Pat Metheny

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Pat Metheny guitar equipment

Iohannes


Gibson ES-175


Pat Metheny used this Gibson ES-175 for almost 20 years. He uses light gauge flatwound D'Addario strings (high E=0.11). To get the dark tone he likes he turns the tone control almost completely off.
This Gibson was very popular amongst jazz musicians. Other jazz guitarists that used an ES-175: Wes Montgomery and Pat Martino in their early years, Joe Diorio, Jimmy Raney, Toots Thielemans, Joe Pass, Herb Ellis, Jim Hall and many more.





Ibanez PM1000


This is Pat Metheny's signature guitar model, made by Ibanez. He owns a couple of them (modified to his special needs). He started playing Ibanez when his Gibson became a bit too fragile to travel with. The guitar's got only one pickup, but it sounds louder and fatter than the Gibson ones. Pat likes the fact that the tone control is much more responsive: he doesn't have to turn it all the way down to get the sound he likes.

Gibson ES-175


Pat Metheny used this Gibson ES-175 for almost 20 years. He uses light gauge flatwound D'Addario strings (high E=0.11). To get the dark tone he likes he turns the tone control almost completely off.
This Gibson was very popular amongst jazz musicians. Other jazz guitarists that used an ES-175: Wes Montgomery and Pat Martino in their early years, Joe Diorio, Jimmy Raney, Toots Thielemans, Joe Pass, Herb Ellis, Jim Hall and many more.





Ibanez PM1000


This is Pat Metheny's signature guitar model, made by Ibanez. He owns a couple of them (modified to his special needs). He started playing Ibanez when his Gibson became a bit too fragile to travel with. The guitar's got only one pickup, but it sounds louder and fatter than the Gibson ones. Pat likes the fact that the tone control is much more responsive: he doesn't have to turn it all the way down to get the sound he likes.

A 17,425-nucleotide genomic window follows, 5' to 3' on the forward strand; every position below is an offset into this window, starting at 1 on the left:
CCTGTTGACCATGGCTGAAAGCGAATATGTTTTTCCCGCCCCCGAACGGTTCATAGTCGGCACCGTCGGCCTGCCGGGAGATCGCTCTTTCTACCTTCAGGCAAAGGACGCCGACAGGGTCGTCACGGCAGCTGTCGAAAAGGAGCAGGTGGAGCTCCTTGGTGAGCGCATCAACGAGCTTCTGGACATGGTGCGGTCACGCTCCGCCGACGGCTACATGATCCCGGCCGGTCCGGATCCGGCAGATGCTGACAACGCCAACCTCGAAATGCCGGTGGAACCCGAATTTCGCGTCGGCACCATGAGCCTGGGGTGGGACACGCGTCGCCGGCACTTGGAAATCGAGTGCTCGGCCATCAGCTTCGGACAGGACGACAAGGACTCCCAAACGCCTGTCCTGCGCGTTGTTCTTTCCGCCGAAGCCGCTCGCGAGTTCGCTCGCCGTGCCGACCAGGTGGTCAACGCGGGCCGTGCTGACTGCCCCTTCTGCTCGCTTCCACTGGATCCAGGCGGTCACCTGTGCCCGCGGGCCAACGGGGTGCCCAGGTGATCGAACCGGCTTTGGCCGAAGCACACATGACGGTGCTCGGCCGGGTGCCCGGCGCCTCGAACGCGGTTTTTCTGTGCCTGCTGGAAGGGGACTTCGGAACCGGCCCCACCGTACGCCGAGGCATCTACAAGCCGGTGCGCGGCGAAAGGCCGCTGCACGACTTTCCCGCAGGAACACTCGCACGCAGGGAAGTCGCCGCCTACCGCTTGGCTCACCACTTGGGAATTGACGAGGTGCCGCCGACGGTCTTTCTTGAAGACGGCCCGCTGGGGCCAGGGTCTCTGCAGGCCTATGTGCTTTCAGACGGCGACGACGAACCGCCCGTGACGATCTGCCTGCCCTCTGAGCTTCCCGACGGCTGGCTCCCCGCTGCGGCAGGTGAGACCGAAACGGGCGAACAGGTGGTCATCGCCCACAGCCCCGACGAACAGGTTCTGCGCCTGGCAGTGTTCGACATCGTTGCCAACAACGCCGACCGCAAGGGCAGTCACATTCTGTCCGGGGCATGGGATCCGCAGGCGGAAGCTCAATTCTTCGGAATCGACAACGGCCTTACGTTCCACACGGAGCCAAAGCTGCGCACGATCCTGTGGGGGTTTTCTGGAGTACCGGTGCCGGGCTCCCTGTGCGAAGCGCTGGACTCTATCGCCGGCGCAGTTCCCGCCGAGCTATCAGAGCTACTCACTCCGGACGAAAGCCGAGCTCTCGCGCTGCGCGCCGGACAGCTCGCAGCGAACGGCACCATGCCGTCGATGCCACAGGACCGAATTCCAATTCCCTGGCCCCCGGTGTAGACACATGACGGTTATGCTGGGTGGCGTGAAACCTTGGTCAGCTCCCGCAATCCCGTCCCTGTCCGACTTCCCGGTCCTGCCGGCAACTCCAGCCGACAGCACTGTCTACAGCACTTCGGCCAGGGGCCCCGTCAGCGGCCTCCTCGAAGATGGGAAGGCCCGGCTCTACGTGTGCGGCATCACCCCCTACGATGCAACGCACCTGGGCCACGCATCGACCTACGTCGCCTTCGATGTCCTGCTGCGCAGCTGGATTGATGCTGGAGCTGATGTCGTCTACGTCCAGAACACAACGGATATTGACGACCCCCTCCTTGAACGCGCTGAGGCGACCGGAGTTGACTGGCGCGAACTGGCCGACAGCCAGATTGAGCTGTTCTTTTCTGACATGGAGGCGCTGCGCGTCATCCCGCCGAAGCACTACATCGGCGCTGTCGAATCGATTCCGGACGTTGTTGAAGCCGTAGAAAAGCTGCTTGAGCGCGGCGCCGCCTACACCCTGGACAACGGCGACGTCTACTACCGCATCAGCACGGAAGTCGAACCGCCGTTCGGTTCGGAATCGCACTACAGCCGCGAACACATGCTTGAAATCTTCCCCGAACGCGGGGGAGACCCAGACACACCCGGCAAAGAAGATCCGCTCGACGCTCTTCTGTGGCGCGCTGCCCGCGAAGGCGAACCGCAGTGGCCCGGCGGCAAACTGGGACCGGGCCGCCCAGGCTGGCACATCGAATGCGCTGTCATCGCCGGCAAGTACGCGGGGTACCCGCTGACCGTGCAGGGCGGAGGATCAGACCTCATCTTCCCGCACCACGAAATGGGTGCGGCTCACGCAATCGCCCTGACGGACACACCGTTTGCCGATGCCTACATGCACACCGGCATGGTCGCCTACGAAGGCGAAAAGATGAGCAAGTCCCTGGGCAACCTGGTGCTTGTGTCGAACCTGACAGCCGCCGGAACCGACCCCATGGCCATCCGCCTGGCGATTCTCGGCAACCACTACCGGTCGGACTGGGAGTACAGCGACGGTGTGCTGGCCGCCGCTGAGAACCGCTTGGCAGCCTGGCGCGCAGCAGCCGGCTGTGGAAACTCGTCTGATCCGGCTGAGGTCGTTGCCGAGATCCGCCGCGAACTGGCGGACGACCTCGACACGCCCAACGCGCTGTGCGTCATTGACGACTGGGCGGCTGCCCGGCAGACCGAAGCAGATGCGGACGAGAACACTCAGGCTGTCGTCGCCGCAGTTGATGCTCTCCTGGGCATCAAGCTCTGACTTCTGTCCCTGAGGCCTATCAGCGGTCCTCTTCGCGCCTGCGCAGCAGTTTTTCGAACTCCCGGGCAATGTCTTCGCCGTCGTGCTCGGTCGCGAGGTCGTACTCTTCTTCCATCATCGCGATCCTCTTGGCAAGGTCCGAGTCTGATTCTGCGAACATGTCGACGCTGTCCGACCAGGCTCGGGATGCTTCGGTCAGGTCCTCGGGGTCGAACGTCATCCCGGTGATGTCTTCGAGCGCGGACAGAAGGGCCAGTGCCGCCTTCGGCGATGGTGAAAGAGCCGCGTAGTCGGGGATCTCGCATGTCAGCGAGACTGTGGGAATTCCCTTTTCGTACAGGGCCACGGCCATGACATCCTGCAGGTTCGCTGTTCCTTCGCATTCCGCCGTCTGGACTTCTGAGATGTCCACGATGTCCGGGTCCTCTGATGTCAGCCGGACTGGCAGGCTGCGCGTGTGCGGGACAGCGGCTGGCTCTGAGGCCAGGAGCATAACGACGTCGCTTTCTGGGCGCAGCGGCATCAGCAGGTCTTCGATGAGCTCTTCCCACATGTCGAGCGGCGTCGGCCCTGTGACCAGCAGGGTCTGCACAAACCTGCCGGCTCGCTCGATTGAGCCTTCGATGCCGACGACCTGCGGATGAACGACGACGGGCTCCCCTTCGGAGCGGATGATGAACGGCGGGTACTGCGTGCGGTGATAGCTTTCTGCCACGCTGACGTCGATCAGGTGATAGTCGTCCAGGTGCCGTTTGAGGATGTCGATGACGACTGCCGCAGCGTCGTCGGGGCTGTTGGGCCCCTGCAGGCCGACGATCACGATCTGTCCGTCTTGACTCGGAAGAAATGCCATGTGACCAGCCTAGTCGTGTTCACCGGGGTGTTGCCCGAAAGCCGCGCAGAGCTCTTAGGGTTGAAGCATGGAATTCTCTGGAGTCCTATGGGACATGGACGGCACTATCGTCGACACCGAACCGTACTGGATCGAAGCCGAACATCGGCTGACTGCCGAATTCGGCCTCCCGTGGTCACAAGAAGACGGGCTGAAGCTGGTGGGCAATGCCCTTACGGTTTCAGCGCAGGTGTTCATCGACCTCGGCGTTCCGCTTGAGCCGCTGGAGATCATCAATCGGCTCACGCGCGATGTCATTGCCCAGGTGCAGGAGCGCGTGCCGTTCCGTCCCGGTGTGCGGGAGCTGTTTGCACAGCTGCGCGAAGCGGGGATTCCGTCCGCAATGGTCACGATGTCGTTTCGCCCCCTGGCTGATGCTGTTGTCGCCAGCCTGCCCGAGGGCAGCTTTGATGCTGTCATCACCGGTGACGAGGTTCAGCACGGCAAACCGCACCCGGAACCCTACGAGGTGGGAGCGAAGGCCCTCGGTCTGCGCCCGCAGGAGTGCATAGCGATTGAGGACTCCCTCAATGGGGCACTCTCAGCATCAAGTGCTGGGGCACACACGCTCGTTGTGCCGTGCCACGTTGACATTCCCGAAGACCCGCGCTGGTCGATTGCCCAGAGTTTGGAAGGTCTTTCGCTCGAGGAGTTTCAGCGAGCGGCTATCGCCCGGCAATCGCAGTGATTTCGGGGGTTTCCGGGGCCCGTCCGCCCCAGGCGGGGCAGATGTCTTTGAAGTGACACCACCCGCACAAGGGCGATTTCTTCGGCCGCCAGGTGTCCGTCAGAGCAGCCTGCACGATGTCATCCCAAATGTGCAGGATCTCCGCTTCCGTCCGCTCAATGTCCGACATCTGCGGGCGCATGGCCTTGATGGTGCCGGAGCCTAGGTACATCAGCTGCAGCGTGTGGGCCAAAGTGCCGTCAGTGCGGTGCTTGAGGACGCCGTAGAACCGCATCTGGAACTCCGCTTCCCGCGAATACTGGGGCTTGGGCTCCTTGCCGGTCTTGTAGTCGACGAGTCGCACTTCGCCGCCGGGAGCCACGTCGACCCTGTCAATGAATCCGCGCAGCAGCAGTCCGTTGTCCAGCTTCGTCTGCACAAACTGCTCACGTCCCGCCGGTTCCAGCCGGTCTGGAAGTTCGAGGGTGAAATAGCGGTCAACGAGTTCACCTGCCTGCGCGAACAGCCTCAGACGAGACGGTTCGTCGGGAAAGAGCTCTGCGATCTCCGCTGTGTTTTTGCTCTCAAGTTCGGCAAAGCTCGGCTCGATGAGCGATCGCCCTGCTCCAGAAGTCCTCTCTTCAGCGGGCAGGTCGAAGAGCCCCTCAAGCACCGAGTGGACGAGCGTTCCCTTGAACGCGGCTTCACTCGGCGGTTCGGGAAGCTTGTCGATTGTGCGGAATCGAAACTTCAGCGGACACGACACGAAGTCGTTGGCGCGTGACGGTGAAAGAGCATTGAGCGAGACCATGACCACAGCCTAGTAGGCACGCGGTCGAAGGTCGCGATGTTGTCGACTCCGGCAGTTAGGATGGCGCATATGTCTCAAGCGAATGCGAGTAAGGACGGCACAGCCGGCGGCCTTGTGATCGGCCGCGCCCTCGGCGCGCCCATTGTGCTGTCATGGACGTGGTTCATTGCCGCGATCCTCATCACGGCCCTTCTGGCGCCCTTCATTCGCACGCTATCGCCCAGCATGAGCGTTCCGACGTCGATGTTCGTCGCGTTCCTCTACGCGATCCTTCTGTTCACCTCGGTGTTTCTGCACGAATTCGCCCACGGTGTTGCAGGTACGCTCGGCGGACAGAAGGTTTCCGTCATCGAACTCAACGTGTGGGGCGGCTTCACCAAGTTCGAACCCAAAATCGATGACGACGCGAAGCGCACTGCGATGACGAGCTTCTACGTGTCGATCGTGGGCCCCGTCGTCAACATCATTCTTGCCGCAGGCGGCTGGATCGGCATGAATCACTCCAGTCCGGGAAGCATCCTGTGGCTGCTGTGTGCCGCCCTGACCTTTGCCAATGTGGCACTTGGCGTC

Posted: Aug 18, 2012 1:37 PM - Quote - Report!

Iohannes


The baritone guitar PAT METHENY played on One Quiet Night was built by Canadian luthier Linda Manzer . It has curly koa back and sides, a German spruce top and Sitka spruce braces, a mahogany neck, and ebony fingerboard, bridge, and peghead veneer. The body was built with Manzers ergonomic Wedge design, and the scale length is 73.5 cm. (about 29 inches). The frets are spaced a little farther apart than those on a standard acoustic guitar, Metheny says, and the strings are heavier. So it takes some getting used to. Onboard electronics include a Fishman Prefix preamp with an undersaddle Acoustic Matrix Natural I pickup. An Applied Microphone Technology condenser mic is mounted inside the guitar to a back brace. The gauges of the DAddario strings on Methenys baritonein a modified Nashville tuningare (high to low): .017, .026w, .016, .022, .056, .065. Baritones are often tuned a perfect fifth lower than standard (A D G C E A), and in traditional Nashville tuning, the third through sixth strings are pitched an octave higher than standard (using upper octave strings from a 12-string set). For Methenys modified Nashville tuning, only the third and fourth strings are pitched up an octave.

  The baritone guitar PAT METHENY played on One Quiet Night was built by Canadian luthier Linda Manzer . It has curly koa back and sides, a German spruce top and Sitka spruce braces, a mahogany neck, and ebony fingerboard, bridge, and peghead veneer. The body was built with Manzers ergonomic Wedge design, and the scale length is 73.5 cm. (about 29 inches). The frets are spaced a little farther apart than those on a standard acoustic guitar, Metheny says, and the strings are heavier. So it takes some getting used to. Onboard electronics include a Fishman Prefix preamp with an undersaddle Acoustic Matrix Natural I pickup. An Applied Microphone Technology condenser mic is mounted inside the guitar to a back brace. The gauges of the DAddario strings on Methenys baritonein a modified Nashville tuningare (high to low): .017, .026w, .016, .022, .056, .065. Baritones are often tuned a perfect fifth lower than standard (A D G C E A), and in traditional Nashville tuning, the third through sixth strings are pitched an octave higher than standard (using upper octave strings from a 12-string set). For Methenys modified Nashville tuning, only the third and fourth strings are pitched up an octave.